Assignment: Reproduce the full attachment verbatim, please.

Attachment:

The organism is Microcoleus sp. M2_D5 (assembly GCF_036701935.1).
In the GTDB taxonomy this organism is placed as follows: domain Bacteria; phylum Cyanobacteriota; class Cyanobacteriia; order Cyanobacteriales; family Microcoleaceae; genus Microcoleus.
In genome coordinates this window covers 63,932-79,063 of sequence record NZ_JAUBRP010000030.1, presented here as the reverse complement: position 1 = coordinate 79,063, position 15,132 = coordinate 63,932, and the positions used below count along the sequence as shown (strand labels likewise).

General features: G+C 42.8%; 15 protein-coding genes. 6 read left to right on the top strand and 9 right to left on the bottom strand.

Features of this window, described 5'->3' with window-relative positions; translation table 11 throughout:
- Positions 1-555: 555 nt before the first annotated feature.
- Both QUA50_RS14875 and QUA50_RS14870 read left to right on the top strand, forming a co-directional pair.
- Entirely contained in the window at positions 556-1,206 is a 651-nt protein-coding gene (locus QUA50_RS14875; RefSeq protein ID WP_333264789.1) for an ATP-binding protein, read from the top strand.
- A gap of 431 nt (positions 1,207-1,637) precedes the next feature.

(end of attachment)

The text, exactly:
The organism is Microcoleus sp. M2_D5 (assembly GCF_036701935.1).
In the GTDB taxonomy this organism is placed as follows: domain Bacteria; phylum Cyanobacteriota; class Cyanobacteriia; order Cyanobacteriales; family Microcoleaceae; genus Microcoleus.
In genome coordinates this window covers 63,932-79,063 of sequence record NZ_JAUBRP010000030.1, presented here as the reverse complement: position 1 = coordinate 79,063, position 15,132 = coordinate 63,932, and the positions used below count along the sequence as shown (strand labels likewise).

General features: G+C 42.8%; 15 protein-coding genes. 6 read left to right on the top strand and 9 right to left on the bottom strand.

Features of this window, described 5'->3' with window-relative positions; translation table 11 throughout:
- Positions 1-555: 555 nt before the first annotated feature.
- Both QUA50_RS14875 and QUA50_RS14870 read left to right on the top strand, forming a co-directional pair.
- Entirely contained in the window at positions 556-1,206 is a 651-nt protein-coding gene (locus QUA50_RS14875; RefSeq protein ID WP_333264789.1) for an ATP-binding protein, read from the top strand.
- A gap of 431 nt (positions 1,207-1,637) precedes the next feature.